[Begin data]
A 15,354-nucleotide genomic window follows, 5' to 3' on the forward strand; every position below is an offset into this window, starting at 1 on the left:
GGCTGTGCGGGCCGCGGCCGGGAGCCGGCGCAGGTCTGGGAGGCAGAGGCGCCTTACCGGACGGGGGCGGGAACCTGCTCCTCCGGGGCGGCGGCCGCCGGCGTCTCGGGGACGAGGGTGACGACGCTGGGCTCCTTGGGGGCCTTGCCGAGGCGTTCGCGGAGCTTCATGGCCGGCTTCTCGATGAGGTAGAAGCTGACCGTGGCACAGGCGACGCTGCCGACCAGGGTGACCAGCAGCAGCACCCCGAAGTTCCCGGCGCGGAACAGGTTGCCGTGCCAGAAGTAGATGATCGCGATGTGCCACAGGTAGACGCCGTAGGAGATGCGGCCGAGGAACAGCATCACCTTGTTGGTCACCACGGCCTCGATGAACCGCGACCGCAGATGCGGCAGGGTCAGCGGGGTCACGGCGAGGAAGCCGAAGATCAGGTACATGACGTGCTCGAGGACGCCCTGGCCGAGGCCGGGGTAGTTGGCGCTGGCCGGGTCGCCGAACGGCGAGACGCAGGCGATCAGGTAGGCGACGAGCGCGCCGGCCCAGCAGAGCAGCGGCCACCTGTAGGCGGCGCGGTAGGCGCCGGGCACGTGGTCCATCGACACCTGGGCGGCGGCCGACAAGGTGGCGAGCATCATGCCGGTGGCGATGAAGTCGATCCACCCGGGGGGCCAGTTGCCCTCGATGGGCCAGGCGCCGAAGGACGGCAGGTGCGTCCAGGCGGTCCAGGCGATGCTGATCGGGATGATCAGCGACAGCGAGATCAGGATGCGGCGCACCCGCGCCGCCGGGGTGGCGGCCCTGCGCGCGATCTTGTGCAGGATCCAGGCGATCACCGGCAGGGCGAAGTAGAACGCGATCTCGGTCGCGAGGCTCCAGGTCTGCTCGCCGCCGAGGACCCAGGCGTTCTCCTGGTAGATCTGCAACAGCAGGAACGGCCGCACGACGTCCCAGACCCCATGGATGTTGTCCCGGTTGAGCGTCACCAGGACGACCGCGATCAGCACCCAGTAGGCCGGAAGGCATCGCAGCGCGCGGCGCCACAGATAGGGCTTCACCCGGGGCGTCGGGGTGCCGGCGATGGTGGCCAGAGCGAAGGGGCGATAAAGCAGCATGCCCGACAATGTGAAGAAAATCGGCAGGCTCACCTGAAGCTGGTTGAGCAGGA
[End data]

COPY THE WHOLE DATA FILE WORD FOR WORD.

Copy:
A 15,354-nucleotide genomic window follows, 5' to 3' on the forward strand; every position below is an offset into this window, starting at 1 on the left:
GGCTGTGCGGGCCGCGGCCGGGAGCCGGCGCAGGTCTGGGAGGCAGAGGCGCCTTACCGGACGGGGGCGGGAACCTGCTCCTCCGGGGCGGCGGCCGCCGGCGTCTCGGGGACGAGGGTGACGACGCTGGGCTCCTTGGGGGCCTTGCCGAGGCGTTCGCGGAGCTTCATGGCCGGCTTCTCGATGAGGTAGAAGCTGACCGTGGCACAGGCGACGCTGCCGACCAGGGTGACCAGCAGCAGCACCCCGAAGTTCCCGGCGCGGAACAGGTTGCCGTGCCAGAAGTAGATGATCGCGATGTGCCACAGGTAGACGCCGTAGGAGATGCGGCCGAGGAACAGCATCACCTTGTTGGTCACCACGGCCTCGATGAACCGCGACCGCAGATGCGGCAGGGTCAGCGGGGTCACGGCGAGGAAGCCGAAGATCAGGTACATGACGTGCTCGAGGACGCCCTGGCCGAGGCCGGGGTAGTTGGCGCTGGCCGGGTCGCCGAACGGCGAGACGCAGGCGATCAGGTAGGCGACGAGCGCGCCGGCCCAGCAGAGCAGCGGCCACCTGTAGGCGGCGCGGTAGGCGCCGGGCACGTGGTCCATCGACACCTGGGCGGCGGCCGACAAGGTGGCGAGCATCATGCCGGTGGCGATGAAGTCGATCCACCCGGGGGGCCAGTTGCCCTCGATGGGCCAGGCGCCGAAGGACGGCAGGTGCGTCCAGGCGGTCCAGGCGATGCTGATCGGGATGATCAGCGACAGCGAGATCAGGATGCGGCGCACCCGCGCCGCCGGGGTGGCGGCCCTGCGCGCGATCTTGTGCAGGATCCAGGCGATCACCGGCAGGGCGAAGTAGAACGCGATCTCGGTCGCGAGGCTCCAGGTCTGCTCGCCGCCGAGGACCCAGGCGTTCTCCTGGTAGATCTGCAACAGCAGGAACGGCCGCACGACGTCCCAGACCCCATGGATGTTGTCCCGGTTGAGCGTCACCAGGACGACCGCGATCAGCACCCAGTAGGCCGGAAGGCATCGCAGCGCGCGGCGCCACAGATAGGGCTTCACCCGGGGCGTCGGGGTGCCGGCGATGGTGGCCAGAGCGAAGGGGCGATAAAGCAGCATGCCCGACAATGTGAAGAAAATCGGCAGGCTCACCTGAAGCTGGTTGAGCAGGA